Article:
HFS 210N. YOUR BODY: YOUR HEALTH AND FITNESS. 4 Credits (T. Martin)
Course content includes an introduction to health and fitness, body structure and movement, muscular strength/endurance and flexibility, posture, anthropometry and somatotyping, body composition, nutrition, fat (weight) control, cardiorespiratory function, cardiovascular risk analysis, health-related fitness regimes, and sport and recreational activities for health and fitness. Students participate in laboratory sessions where they are measured and tested to determine body type, percent body fat, strength/endurance, flexibility, aerobic ability, and cardiorespiratory function. In addition to laboratories on these topics, there are assignments related to posture, nutrition, stress cardiovascular risk, and lifestyle assessments. Scientific methodologies utilized in the study of the human body will be reviewed and employed in required laboratories and assignments.
HFS 225. COACHING YOUNG ATHLETES. 4 Credits (L. Arena)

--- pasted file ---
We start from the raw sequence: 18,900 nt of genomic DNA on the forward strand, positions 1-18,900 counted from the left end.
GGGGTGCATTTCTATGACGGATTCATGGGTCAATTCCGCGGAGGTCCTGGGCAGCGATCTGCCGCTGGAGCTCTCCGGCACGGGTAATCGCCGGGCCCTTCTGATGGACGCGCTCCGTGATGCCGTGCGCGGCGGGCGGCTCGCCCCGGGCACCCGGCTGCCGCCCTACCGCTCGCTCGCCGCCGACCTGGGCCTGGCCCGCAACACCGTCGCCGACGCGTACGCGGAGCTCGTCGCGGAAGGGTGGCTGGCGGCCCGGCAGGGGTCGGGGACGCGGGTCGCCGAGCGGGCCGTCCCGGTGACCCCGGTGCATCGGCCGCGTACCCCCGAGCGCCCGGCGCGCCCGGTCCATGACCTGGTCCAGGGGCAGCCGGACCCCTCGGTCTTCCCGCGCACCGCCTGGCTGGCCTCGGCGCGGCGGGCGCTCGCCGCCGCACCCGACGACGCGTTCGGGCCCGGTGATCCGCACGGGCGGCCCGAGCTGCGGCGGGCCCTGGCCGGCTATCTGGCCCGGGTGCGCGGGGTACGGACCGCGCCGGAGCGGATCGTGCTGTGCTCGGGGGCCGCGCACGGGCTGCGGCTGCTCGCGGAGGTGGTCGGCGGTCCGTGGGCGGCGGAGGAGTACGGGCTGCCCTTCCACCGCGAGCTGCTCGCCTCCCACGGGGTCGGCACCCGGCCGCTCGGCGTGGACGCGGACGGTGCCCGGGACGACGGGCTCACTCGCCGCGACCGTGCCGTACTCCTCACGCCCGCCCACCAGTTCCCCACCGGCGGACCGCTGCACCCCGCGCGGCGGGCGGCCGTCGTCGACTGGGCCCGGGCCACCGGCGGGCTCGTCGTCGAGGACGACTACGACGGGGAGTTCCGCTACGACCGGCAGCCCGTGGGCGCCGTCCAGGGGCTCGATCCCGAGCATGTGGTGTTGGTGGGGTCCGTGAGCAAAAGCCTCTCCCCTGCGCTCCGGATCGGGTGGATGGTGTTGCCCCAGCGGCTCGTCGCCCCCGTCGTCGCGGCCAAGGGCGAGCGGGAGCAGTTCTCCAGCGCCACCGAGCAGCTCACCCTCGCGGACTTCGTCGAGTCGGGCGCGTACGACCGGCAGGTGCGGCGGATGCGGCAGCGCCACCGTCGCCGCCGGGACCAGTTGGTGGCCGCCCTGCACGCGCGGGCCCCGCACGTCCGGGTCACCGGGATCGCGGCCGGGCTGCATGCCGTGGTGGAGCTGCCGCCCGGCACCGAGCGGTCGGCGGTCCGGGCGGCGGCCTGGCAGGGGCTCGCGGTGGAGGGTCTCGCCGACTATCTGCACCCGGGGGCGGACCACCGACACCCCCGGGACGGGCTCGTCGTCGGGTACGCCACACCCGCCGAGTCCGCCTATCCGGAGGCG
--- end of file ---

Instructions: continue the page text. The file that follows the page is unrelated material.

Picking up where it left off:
Prepares the student to become a competent youth sport coach. Identifies differences between a "corporate model" and "educational model" of athletics, "process vs. product" coaching philosophies, and autocratic vs. humanistic coaching styles. Alternative athletic program models are examined. The student surveys recent coaching effectiveness research and develops a sound basic philosophy of coaching, including a professional code of coaching ethics. Various coaching principles and techniques are studied, including; communication and motivation, talent identification, injury prevention and care, legal responsibilities of coaches and moral imperatives in the coaching of children. A class practicum, introspective written assignments, and small group discussion are interspersed with brief lectures, videos, and guest speakers. Addresses coaching certification requirements.
HFS 240. SPORT IN CULTURE. 4 Credits (S. Dawson)
The focus will be on analyzing sport in different cultures. The main question will involve the way sport reflects cultural values and how it is defined in each culture. Sport will be seen as a microcosm of society at large on the one hand, as well as independent of cultural influence, i.e., universalism of sport. The goal will be to compare sport in the following cultures: USA, United Kingdom, China, Japan, and the Eastern Bloc.